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Front. Energy Res., 13 June 2023
Sec. Process and Energy Systems Engineering
Volume 11 - 2023 |

Based on the difference of Newton’s method integrated energy system distributed collaborative optimization

www.frontiersin.orgXinying Liu1 www.frontiersin.orgXu Chen2 www.frontiersin.orgXinyu Ke3*
  • 1Faculty of Electrical and Control Engineering, Liaoning Technical University, Huludao, China
  • 2College of Mechanical and Electrical Engineering, Xinjiang Agricultural University, Urumqi, China
  • 3The Electrical Engineering College, Guizhou University, Guiyang, China

With the integration of renewable energy into the grid, the traditional power system stability faced by huge challenges, and the development of integrated energy system, it is of essence to improve the coupling of multiple integrated energy systems of different types, management in the integrated energy system and reduce the pressure of communication and computing, in this paper, we construct a distributed Newton algorithm based on Newton’s method to accelerate the solving speed, which decreases the times of iterations to reduce the pressure of communication and calculation, saving the cost of operation. Besides, privacy protection is particularly important for a distributed control system, under the premise that calculation speed is guaranteed, meanwhile, privacy protection of all agents in an integrated energy system is also critical. This study uses annular directed distributed algorithm to enhance the privacy of integrated distributed energy systems in the intelligent body, so as to fully ensure the privacy safety of all agents in the system. Moreover, the forementioned difference Newton algorithm in this study avoid the behavior of Zeno, greatly accelerating the speed of iteration and finding the best energy market price,. At the same time, the privacy safety of all agentsin the distributed energy system are ensured. Finally, a distributed integrated energy system based on the algorithm proposed by this study has went through theoretical proof and simulation experiment, whose result shows the validity of the algorithm.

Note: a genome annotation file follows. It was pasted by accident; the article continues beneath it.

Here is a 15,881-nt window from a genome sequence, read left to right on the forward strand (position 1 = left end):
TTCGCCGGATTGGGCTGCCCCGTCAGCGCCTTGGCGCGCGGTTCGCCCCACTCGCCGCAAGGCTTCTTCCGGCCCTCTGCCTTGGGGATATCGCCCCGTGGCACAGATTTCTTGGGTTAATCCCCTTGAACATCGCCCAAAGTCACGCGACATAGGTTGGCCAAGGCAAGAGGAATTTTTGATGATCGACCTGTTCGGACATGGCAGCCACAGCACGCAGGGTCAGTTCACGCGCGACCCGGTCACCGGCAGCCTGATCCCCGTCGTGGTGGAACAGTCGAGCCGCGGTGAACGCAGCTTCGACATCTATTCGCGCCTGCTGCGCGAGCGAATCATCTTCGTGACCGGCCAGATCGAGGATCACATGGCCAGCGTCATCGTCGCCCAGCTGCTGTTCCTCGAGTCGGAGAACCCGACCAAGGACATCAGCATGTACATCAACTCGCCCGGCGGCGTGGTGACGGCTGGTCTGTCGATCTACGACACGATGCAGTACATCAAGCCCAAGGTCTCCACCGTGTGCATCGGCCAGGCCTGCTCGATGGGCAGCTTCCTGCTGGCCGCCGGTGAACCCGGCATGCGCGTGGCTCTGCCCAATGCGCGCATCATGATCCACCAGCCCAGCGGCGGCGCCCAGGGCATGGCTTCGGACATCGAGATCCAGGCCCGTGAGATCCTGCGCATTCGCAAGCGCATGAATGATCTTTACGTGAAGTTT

1 Introduction

Recent years have seen the need to bring a major shift of energy source from coal to and electricity in an attempt to ensure power supply Therefore, renewable energy is connected to the power system, which can ensure sustainable and reliable power supply. Despite unprecedented challenge and change, the traditional power system gradually transformed into new power system generating clean energy. However, as the new energy power systemincreasing in scale, it still faces numerous challenges, such as new balance system and complex security mechanism. The introduction of the integrated energy system can meet the regional energy demand and the multi-source strategy development is of great significance, that said, the key still lies in safeguarding regional energy safety and stable operation of energy system.